I wonder if it was dusty at the well where Jesus met the Samaritan woman. I would like it if it was. The woman came to the well for water. Water washes dust away. Jesus asked her for water. To ask for anything is to admit that one needs something from someone else. Jesus, it seems, makes it a point to put himself in her debt. She points out to him how far out of the norm it was for a Jew to submit himself to the place where he admits his need of a Samaritan. I have found that when I ask people for something, it often reminds me of my own deficiencies. However, we have a theological picture of Christ in which He is shown to have no deficiencies. Why does he ask her this favor? Why does I place himself in this position of needing something from her? Was it just a ploy to get a conversation started? Was it an honest request? I read it as such, though I have no way of knowing for sure. I see a man comfortable with vulnerability. Was He truly vulnerable? One could assume Him capable of getting His own water, but He still models vulnerability. It reminds me of another time when He approached a man dressed in camel hair with a vulnerable request. I often wonder to what extent He took up this vulnerable stance as a model. Perhaps Jesus meant to challenge our assumptions that strength is self-sufficiency. Perhaps He wanted to model vulnerability for me. I know that I don’t like to show that I am deficient. I like to imagine the dirt in Jesus’ world. I like the idea that Jesus did messy. If Jesus worked with messy then, I have more hope that he will work with me now. He was vulnerable first, and that opened her vulnerability. That is perhaps why it is so freeing to be under His Kingdom.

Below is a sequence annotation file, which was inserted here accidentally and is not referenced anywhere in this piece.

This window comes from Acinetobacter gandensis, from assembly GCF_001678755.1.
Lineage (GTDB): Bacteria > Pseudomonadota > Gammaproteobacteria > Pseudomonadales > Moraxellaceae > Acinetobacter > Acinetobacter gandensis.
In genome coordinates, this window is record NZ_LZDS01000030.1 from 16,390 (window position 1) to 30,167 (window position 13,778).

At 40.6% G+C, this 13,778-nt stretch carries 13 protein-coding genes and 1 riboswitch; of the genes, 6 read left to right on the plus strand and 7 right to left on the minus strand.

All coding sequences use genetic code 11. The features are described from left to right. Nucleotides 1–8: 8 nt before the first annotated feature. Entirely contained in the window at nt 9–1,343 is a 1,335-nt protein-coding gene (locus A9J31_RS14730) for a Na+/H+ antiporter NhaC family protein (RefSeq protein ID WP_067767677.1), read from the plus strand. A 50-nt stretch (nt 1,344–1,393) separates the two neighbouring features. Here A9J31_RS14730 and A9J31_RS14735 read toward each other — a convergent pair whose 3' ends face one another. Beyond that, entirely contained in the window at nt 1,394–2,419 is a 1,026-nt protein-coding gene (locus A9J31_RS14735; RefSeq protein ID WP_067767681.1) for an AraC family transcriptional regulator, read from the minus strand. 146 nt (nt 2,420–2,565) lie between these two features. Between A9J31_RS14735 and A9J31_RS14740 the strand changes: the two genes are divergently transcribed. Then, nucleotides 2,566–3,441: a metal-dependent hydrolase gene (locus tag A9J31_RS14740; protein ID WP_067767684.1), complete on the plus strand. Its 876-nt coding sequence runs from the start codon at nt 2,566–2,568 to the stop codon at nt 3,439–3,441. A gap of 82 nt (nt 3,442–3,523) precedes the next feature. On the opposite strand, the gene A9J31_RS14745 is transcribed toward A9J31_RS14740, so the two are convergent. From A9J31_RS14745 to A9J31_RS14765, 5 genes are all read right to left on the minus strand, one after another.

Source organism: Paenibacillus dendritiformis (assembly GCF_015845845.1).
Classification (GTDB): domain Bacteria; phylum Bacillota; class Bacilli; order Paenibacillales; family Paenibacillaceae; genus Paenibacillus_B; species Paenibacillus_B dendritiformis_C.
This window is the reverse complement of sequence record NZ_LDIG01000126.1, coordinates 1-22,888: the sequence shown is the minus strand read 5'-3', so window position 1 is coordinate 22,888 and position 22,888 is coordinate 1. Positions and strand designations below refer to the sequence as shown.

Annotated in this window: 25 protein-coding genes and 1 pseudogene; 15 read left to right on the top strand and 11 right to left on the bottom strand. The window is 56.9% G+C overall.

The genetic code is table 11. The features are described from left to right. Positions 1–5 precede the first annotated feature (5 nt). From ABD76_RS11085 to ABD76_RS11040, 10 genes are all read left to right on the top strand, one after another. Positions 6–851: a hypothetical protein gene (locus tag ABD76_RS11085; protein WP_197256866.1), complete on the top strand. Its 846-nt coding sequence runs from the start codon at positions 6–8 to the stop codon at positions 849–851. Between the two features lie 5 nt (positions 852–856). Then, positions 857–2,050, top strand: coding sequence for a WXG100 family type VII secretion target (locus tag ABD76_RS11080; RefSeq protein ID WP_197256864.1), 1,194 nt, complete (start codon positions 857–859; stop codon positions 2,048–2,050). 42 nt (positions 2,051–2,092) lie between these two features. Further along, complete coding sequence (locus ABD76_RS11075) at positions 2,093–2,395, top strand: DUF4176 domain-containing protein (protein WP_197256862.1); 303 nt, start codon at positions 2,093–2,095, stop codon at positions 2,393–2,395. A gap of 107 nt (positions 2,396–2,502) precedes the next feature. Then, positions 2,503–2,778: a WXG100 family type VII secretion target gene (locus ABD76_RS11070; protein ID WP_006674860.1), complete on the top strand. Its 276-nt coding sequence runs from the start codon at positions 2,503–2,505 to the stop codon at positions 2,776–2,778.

Introit: Simple Gifts - Blast
Opening Hymn: Come Thou Fount - Mormon Tabernacle Choir
Call to Prayer: Will You be There? - Boyce Avenue
Opening Prayer: Lord, I Need You - Matt Maher
Spoken Word: Brené Brown - The Power of Vulnerablity
This is a companion discussion topic for the original entry at http://spectrummagazine.org/node/6599